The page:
The value of new construction starts in December climbed 12% at a seasonally adjusted annual rate, following a 12% drop in November, Dodge reported. "Nonbuilding construction (public works and electric utilities/gas plants) jumped 43%, lifted by the start of the $2.3 billion I-66 Corridor Improvements Project in northern Virginia. Nonresidential building rose 10%, aided by the start of two large data center projects, while residential building edged up 1%. For all of 2017, total construction starts grew 3%..., which followed the 6% increase reported for 2016. The full year 2017 gain was dampened by a 35% downturn for the electric utility/gas plant category. If electric utilities and gas plants are excluded, total construction starts for 2017 would be 5% higher than the corresponding amount for 2016. [Chief economist Robert Murray stated,] 'On the positive side for 2017, institutional building assumed a leading role in keeping the nonresidential building expansion [up 7% from 2016] going, reflecting elevated activity for transportation terminal starts [up 121%] and further improvement by educational facilities [up 6%]. Manufacturing plant construction starts strengthened [up 21%], ending a two-year decline, and commercial building was able to stay close to its heightened 2016 amount [down 3%]. Residential building in 2017 showed more growth for single-family housing [up 8%], offsetting a downturn for multifamily housing [down 12%]. And public works construction in 2017 was able to strengthen [up 10%], helped by the start of several very large pipeline projects and a moderate gain for highway and bridge construction [up 7%].'"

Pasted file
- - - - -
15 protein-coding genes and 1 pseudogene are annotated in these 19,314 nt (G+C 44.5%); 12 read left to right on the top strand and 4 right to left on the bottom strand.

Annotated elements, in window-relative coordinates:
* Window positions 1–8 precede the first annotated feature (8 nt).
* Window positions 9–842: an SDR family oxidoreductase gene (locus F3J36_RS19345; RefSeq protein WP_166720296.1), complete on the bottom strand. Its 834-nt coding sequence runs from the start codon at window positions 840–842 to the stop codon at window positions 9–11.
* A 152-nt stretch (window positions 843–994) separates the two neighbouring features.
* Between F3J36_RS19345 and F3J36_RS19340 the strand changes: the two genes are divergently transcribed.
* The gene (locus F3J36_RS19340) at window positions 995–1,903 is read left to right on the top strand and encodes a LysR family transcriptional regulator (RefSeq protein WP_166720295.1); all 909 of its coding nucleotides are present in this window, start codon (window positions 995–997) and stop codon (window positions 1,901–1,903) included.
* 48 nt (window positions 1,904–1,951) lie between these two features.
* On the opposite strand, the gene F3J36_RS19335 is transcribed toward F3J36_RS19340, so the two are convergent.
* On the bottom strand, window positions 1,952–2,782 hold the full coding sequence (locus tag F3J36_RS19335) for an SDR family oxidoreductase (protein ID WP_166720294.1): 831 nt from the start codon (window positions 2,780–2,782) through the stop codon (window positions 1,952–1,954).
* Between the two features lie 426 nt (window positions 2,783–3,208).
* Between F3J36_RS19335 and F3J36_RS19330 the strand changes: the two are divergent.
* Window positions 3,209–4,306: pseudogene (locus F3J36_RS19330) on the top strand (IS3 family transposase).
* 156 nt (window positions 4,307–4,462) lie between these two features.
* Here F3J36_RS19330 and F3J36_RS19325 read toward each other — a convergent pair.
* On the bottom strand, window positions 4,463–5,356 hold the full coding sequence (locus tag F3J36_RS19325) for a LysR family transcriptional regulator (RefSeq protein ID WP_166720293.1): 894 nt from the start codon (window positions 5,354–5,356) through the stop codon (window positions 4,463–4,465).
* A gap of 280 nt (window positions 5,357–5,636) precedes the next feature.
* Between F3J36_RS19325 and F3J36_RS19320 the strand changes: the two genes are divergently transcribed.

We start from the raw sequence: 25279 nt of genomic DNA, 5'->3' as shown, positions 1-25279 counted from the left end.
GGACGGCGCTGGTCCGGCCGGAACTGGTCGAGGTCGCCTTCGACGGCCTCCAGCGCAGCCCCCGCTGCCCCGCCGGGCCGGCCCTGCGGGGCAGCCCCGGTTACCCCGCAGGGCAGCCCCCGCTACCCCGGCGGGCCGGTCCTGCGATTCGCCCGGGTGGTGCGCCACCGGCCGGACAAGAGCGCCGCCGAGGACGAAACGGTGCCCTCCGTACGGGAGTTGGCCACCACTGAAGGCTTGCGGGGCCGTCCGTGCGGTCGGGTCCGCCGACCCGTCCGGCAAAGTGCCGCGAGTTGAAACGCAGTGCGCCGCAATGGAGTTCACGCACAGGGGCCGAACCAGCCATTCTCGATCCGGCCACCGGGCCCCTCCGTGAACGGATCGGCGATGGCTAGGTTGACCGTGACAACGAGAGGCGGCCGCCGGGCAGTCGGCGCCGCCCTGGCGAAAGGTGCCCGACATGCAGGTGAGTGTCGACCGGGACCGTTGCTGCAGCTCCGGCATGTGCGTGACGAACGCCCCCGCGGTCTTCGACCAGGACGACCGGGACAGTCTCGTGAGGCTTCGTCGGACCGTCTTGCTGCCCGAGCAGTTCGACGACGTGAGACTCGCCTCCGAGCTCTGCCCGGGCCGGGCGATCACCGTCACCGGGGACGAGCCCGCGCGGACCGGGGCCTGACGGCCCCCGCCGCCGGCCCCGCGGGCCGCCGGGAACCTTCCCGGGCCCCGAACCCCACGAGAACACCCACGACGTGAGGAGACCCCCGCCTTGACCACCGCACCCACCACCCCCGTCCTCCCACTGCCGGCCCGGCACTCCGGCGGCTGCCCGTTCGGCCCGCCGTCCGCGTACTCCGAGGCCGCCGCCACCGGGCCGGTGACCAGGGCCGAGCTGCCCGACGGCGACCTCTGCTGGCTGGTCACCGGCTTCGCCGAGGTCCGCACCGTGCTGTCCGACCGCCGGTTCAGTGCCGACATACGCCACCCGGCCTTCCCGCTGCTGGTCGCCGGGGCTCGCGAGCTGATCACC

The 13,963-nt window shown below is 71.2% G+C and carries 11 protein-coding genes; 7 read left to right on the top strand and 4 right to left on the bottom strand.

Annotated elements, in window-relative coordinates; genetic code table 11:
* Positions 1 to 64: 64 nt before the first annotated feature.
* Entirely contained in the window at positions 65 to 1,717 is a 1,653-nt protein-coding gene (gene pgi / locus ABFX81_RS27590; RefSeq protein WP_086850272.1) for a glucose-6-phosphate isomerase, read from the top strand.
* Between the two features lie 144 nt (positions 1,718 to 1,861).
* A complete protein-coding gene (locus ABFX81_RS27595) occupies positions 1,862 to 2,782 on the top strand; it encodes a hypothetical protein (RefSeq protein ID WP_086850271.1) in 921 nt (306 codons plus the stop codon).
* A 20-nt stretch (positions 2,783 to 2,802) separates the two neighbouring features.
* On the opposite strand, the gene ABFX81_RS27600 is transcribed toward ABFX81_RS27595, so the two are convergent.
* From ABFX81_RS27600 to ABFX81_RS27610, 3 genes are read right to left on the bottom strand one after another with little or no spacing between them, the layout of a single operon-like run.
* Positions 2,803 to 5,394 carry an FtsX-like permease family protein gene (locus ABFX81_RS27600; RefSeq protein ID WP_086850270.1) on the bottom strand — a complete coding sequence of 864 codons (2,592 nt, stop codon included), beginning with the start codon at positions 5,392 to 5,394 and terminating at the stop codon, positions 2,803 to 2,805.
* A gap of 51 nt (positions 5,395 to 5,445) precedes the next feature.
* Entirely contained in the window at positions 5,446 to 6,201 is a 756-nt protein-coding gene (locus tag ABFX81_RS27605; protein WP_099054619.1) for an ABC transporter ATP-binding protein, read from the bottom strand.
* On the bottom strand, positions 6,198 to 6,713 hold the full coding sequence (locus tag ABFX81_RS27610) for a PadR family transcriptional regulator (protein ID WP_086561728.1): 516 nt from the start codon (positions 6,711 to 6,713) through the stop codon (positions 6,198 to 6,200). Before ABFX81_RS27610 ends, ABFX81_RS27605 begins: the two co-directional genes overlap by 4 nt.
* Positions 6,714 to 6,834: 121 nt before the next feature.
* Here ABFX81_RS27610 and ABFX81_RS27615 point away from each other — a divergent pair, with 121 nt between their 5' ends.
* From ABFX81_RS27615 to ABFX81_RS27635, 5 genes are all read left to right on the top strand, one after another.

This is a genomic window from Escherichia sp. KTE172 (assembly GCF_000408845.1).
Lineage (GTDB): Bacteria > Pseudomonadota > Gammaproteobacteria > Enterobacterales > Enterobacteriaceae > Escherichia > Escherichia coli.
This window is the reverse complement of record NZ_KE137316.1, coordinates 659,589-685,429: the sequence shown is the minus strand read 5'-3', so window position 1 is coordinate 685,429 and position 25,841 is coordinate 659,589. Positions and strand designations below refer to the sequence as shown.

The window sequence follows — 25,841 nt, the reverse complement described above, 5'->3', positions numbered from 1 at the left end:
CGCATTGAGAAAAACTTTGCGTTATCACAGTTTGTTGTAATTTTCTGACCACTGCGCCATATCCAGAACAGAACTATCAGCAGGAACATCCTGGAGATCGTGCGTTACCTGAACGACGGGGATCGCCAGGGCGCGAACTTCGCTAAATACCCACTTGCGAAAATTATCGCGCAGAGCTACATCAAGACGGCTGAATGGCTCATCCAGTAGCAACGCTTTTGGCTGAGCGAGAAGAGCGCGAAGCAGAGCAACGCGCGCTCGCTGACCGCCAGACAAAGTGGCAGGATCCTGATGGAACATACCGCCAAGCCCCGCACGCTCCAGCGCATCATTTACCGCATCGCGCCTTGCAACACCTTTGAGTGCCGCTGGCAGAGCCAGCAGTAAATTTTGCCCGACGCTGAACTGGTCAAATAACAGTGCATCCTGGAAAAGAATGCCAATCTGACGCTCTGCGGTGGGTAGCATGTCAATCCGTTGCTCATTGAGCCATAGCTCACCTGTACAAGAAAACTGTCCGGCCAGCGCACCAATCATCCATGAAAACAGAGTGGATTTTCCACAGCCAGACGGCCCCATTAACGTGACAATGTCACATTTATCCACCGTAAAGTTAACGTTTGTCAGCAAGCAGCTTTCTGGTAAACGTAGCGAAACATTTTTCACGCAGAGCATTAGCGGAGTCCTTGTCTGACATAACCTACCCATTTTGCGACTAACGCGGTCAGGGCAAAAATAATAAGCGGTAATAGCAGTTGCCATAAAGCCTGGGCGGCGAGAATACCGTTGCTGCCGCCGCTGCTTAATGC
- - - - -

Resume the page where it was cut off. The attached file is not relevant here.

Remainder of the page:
Inflation-adjusted gross domestic product (real GDP)—the value of all goods and services produced in the U.S., net of imports—increased at a 2.6% seasonally adjusted annual rate in the fourth quarter of 2017 (2017Q4), following a 3.2% rise in Q3, the Bureau of Economic Analysis reported today. Real private fixed investment in nonresidential structures gained 1.4% (vs. a 7.0% slide in Q3). The category includes mining exploration, shafts, and wells, which climbed 17%; investment in other private nonresidential structures declined 2.1% (commercial and health care, 0.5%; manufacturing, -11%; power and communications, -11%; and other, 10%. Other "consists primarily of religious, educational, vocational, lodging, railroads, farm, and amusement and recreational structures, net purchases of used structures, and brokers' commissions on the sale of structures.") Real residential investment jumped 12% (vs. a 4.7% drop in Q3), with single-family up 9.5% and multifamily down 4.2%. Real government gross investment in structures soared 18% (vs. -8.1% in Q3), with federal investment up 50% (national defense structures, up 59%, nondefense structures, up 48%) and state and local investment up 17%. These estimates are adjusted for inflation, unlike the Census Bureau's spending put-in-place data. The GDP price index rose 2.4% (vs. 2.1% in Q3). The price index for private new nonresidential structures investment increased 2.1% (vs. 4.5% in Q3). The price index for new residential investment also increased 2.1% (vs. 3.0% in Q3). The price index for gross government structures investment increased 2.3% (vs. 4.8% in Q3).